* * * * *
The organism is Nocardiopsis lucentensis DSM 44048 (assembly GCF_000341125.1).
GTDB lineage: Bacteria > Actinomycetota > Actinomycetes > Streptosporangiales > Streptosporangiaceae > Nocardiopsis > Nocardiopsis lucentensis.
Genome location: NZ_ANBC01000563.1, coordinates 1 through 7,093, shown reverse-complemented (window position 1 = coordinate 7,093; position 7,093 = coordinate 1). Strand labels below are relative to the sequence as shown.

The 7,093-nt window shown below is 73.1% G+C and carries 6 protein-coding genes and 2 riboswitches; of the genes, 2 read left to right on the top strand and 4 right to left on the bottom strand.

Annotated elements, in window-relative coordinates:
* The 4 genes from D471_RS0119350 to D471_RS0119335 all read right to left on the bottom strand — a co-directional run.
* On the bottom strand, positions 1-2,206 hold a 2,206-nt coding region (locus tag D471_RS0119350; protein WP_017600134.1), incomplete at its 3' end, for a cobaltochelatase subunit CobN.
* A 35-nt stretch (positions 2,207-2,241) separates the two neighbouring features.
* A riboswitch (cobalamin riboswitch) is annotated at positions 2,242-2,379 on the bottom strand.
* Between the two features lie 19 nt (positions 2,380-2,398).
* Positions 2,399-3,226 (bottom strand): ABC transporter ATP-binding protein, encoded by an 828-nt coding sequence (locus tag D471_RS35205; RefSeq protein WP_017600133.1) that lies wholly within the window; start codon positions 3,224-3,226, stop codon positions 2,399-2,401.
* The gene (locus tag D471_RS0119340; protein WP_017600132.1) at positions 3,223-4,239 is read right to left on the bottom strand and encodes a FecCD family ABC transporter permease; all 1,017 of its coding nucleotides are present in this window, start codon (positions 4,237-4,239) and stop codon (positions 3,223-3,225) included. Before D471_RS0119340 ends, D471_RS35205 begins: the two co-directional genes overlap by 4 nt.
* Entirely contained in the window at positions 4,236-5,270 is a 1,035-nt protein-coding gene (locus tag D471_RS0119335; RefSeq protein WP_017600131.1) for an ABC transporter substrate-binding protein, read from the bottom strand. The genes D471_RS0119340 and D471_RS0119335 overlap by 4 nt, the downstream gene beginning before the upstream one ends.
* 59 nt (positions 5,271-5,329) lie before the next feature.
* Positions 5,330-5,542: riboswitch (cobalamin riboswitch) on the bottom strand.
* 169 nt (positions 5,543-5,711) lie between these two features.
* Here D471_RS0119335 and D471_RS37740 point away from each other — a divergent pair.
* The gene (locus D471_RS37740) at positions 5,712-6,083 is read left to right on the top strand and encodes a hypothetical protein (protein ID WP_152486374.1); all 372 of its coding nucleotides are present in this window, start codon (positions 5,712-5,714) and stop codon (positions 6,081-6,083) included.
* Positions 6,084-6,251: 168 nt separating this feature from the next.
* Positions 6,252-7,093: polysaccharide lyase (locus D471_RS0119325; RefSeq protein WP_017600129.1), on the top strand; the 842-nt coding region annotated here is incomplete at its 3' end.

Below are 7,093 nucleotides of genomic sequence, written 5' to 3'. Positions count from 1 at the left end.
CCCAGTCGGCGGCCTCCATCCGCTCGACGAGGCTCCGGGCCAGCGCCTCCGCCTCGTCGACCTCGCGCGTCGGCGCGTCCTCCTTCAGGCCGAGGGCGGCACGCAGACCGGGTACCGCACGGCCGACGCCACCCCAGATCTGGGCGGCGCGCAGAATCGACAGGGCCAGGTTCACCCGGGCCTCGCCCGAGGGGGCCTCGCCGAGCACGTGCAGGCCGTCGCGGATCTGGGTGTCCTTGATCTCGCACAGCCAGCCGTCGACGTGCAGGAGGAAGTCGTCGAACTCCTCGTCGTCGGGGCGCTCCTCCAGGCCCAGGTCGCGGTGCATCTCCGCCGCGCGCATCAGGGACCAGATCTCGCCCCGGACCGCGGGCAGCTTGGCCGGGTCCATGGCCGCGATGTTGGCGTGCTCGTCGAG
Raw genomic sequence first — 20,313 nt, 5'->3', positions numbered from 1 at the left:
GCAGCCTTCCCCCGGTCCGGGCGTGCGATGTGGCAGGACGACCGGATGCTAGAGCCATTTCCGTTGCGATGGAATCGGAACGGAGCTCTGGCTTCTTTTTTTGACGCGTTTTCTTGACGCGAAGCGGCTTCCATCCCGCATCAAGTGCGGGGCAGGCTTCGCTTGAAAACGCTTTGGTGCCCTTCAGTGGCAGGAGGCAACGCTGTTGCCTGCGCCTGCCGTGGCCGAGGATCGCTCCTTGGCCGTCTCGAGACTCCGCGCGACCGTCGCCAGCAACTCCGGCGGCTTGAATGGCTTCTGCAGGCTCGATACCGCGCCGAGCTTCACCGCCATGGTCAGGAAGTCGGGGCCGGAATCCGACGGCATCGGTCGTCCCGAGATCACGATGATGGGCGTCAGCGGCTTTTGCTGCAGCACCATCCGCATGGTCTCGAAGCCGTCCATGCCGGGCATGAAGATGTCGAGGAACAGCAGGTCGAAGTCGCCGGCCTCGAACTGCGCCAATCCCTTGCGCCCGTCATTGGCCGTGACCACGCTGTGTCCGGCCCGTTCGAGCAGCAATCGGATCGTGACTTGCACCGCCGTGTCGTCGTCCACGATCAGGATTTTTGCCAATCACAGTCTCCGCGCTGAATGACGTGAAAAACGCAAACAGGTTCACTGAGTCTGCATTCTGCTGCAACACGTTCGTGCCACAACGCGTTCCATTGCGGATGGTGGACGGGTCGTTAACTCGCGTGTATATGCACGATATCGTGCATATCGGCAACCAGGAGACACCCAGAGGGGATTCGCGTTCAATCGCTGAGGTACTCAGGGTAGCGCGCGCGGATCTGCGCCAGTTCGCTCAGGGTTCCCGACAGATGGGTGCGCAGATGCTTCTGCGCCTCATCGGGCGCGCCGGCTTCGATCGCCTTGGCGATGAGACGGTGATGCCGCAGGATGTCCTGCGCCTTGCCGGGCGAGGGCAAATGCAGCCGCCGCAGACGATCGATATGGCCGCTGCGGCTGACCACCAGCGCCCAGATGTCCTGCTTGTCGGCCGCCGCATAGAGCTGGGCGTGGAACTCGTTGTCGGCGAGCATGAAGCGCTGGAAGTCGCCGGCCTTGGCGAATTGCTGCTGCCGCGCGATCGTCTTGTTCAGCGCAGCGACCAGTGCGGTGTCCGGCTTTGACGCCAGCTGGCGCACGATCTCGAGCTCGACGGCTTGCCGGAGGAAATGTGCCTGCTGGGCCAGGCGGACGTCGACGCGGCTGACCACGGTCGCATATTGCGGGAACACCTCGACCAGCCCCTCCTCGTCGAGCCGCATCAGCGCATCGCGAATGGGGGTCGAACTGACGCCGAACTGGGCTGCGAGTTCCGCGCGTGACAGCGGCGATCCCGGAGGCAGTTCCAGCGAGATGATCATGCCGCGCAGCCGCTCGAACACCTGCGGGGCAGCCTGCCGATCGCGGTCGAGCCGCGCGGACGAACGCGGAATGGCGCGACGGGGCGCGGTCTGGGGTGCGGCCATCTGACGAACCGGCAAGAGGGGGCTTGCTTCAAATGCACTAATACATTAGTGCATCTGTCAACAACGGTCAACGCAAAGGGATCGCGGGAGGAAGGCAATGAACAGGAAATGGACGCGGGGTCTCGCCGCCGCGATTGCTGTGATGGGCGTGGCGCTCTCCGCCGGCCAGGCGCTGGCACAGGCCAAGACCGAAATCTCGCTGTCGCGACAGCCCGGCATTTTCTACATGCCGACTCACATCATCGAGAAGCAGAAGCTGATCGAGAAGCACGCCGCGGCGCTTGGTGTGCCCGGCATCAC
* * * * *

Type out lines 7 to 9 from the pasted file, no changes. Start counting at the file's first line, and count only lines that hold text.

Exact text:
* On the bottom strand, positions 1-2,206 hold a 2,206-nt coding region (locus tag D471_RS0119350; protein WP_017600134.1), incomplete at its 3' end, for a cobaltochelatase subunit CobN.
* A 35-nt stretch (positions 2,207-2,241) separates the two neighbouring features.
* A riboswitch (cobalamin riboswitch) is annotated at positions 2,242-2,379 on the bottom strand.